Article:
Ideological preoccupation

In the face of the Berlin attack, some media commentators in Germany try to maintain a politically correct worldview and disqualify those who disagree with it.

December 24, 2016 21:30
4 minute read.
GERMANS WITH signs of love after the Christmas market terrorist attack in Berlin.

GERMANS WITH signs of love after the Christmas market terrorist attack in Berlin.. (photo credit: REUTERS)

Typically, ideological preoccupations produce prejudices impermeable by reality. Regardless of what is happening, many people continue to see the world as they want to see it, rather than looking at the facts as they are. Even a dreadful terror attack like Monday’s in Berlin, which left 12 people dead and dozens injured, doesn’t open the eyes of some German media commentators who, apparently, prefer to continue to live in a politically correct dream world rather than facing reality.

When I tuned into the German Radio station WDR2, a commentator spoke with a tone of moral indignation, lecturing about the difference of good people and bad people. Yet, a major part of this indignation wasn’t reserved for the alleged Islamic State terrorist who killed 12 people but for the chairperson of Germany’s CSU (Christian Social Union) party, Horst Seehofer, who had dared to say that the attack of Berlin requires a readjustment of security and migration policy.

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WDR2 commentator Anna Engelke interpreted this rather obvious and trivial statement by Seehofer as an expression of moral corruptness, expressing her hopes that “there may be politicians who have a more noble side than the one exposed by Seehofer.” The problem is not that Engelke disagrees with Seehofer, but that she condemns his – maybe disagreeable but certainly legitimate and probably even necessary – consideration as unacceptable and illegitimate. This expresses precisely the dogmatic-totalitarian attitude with which people on the political Left, taking the moral high grounds, try to disqualify any kind of view and political opinion that doesn’t conform with their worldview. And it is this attitude that, among others, drives people to support people like Trump, Le Pen and, in Germany, the right-wing AfD (Alternative for Germany) party.

If a commentator of a publicly funded major German media outlet presents it as a crime to only consider an adjustment of security and migration policy after what happened in Berlin on Monday, then we shouldn’t be surprised when people who identify with right-wing movements like PEGIDA (Patriotic Europeans Against the Islamization of the West) venture out to the streets to condemn the media as “Lügenpresse” (lying press).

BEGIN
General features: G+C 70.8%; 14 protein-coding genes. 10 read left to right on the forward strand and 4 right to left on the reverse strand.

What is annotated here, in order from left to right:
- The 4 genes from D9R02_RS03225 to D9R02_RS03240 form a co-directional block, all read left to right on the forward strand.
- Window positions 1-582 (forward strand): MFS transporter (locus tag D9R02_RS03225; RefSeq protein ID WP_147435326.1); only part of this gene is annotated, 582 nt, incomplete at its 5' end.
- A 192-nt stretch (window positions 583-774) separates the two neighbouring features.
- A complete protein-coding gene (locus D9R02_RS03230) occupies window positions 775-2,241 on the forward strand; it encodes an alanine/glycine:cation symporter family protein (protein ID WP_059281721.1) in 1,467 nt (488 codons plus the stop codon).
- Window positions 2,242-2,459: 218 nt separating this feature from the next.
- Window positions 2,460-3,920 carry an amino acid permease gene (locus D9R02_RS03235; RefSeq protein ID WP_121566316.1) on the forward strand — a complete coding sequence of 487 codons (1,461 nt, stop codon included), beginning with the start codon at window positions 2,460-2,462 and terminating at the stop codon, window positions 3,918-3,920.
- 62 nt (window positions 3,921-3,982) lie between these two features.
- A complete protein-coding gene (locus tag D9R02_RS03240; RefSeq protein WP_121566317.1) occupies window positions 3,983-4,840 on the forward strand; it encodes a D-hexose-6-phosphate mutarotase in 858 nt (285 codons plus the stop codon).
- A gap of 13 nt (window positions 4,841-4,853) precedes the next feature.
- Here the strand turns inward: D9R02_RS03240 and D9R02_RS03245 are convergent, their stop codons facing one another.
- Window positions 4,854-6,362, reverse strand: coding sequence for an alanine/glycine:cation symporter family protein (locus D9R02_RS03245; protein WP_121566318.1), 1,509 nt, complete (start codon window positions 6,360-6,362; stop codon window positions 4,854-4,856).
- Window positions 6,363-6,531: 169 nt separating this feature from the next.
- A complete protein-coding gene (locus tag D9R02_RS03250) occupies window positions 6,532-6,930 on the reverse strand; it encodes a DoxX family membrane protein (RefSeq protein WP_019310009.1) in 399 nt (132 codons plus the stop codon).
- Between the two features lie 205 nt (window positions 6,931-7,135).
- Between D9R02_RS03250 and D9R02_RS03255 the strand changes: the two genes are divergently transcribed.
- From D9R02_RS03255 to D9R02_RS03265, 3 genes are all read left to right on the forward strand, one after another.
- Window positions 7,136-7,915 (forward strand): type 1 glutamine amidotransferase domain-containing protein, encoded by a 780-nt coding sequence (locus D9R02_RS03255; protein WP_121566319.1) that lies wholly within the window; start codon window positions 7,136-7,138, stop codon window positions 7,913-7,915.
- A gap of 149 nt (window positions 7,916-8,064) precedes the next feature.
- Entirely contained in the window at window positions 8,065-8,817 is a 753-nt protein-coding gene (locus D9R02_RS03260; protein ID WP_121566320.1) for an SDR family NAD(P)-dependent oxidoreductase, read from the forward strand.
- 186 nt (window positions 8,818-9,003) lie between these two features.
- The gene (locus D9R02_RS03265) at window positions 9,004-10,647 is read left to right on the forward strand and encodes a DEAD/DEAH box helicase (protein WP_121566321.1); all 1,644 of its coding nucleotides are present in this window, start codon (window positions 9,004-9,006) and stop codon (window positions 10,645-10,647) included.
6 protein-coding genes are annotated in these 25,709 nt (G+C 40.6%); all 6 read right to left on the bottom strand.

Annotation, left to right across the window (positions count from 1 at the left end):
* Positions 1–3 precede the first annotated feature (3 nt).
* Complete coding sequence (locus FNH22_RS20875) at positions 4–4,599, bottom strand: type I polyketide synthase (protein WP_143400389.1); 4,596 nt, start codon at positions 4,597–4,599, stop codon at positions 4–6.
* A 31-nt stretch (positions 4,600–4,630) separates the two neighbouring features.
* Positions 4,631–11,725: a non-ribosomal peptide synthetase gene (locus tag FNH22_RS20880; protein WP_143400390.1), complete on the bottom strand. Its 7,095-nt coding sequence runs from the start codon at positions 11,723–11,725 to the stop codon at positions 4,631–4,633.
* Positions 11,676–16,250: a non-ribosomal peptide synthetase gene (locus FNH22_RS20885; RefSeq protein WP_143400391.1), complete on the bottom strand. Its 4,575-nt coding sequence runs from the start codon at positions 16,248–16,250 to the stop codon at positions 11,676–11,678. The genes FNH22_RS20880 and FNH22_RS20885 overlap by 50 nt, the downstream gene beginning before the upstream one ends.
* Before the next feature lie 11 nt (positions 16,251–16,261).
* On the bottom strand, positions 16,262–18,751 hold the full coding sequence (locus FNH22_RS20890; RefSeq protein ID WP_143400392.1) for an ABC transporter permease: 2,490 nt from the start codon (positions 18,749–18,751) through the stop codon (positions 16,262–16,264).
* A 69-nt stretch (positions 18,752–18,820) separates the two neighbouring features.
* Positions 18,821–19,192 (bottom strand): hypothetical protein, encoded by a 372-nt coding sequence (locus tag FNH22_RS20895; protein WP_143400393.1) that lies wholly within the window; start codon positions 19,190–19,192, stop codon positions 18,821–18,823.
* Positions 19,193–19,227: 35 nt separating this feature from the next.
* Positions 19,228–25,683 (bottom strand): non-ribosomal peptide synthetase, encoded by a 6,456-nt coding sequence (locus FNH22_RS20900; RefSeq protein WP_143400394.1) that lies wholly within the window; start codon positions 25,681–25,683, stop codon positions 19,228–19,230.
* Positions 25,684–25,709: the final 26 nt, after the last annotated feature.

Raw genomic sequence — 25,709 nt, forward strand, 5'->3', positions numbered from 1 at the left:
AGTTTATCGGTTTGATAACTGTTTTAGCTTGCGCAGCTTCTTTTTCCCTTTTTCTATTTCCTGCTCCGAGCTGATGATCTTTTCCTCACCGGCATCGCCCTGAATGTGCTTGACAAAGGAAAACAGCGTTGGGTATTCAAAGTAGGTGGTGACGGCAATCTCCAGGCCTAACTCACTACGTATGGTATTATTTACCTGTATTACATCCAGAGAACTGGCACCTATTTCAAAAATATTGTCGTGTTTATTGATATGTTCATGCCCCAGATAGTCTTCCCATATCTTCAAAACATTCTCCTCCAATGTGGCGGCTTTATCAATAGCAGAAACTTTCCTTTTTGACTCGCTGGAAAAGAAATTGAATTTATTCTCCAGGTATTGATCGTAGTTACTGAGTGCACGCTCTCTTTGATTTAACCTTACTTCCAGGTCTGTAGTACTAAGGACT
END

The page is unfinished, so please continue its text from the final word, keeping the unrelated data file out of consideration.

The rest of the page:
Attempts to disqualify critical attitudes about certain elements of migration policy and other topics, as expressed in the WDR2 commentary, give right-wing parties like the AfD the monopoly to deal with such matters and the opportunity to usurp them for their right-wing ends. Often presented as a lesson learned from Nazi dictatorship, the disqualification of certain ideas that are rendered by some wise guys as preliminary racism, carries in it some of the same authoritarian totalitarian attitude that it pretends to oppose.

People are required to blindly submit to the dogmata of left-wing political correctness, rather than to think freely and open about the problem. Right totalitarianism gives ways to Left totalitarianism from which people escape back to the right-wing views of the AfD party.

Swinging from one extreme of ideological preoccupation to the other, German discourse on matters like migration, cultural conflicts, terrorism and security, never seems to arrive at a perspective of intellectual soberness. Consistent with this pattern of ideologically prejudiced thinking and moral disqualification of people who have a different point of view, a commentary in Germany’s Süddeutsche Zeitung condemns Klaus Boullion, minister of the interior of the German state of Saarland for having said after the Berlin attack that: “we have to acknowledge that we are in a state of war.”

Describing Boullion’s statement as an example for how incidents like the Berlin attack “bring out the bad in people,” the editorial by Kurt Kistner argues that talk of war would be inappropriate as the Berlin terrorist would turn out to be a narcissistic, lone perpetrator, belonging to some insignificant splinter group, rather than expressing the ideological ambitions or political goals of a wider movement.

One can barely imagine how a point of view could be any further from reality. Kistner’s assessment reflects complete ignorance regarding the reality of global Islamist terrorism which expresses a prolonged, orchestrated and often state-sponsored form of asymmetric guerilla warfare based on a far-reaching ideology and directed by clearly stated political goals that pertain to the eradication of Western culture and Western forms of political order. Libraries are full of books by historians, political scientists, scholars of Islam, Middle eastern studies and many other disciplines who explain the reasons behind and the objectives of Islamist terrorism.

But Kistner’s commentary is not merely uninformed.

It represents a totalitarian ambition to impose a dogmatic and prejudiced worldview by disqualifying those who see things different as morally inferior. If people like Kistner and Engelke continue like that, we shouldn’t be surprised if the next Donald Trump is elected in Germany.

The author, a German-Israeli social scientist and journalist, holds an MA in sociology and is a PhD candidate at Hebrew University.

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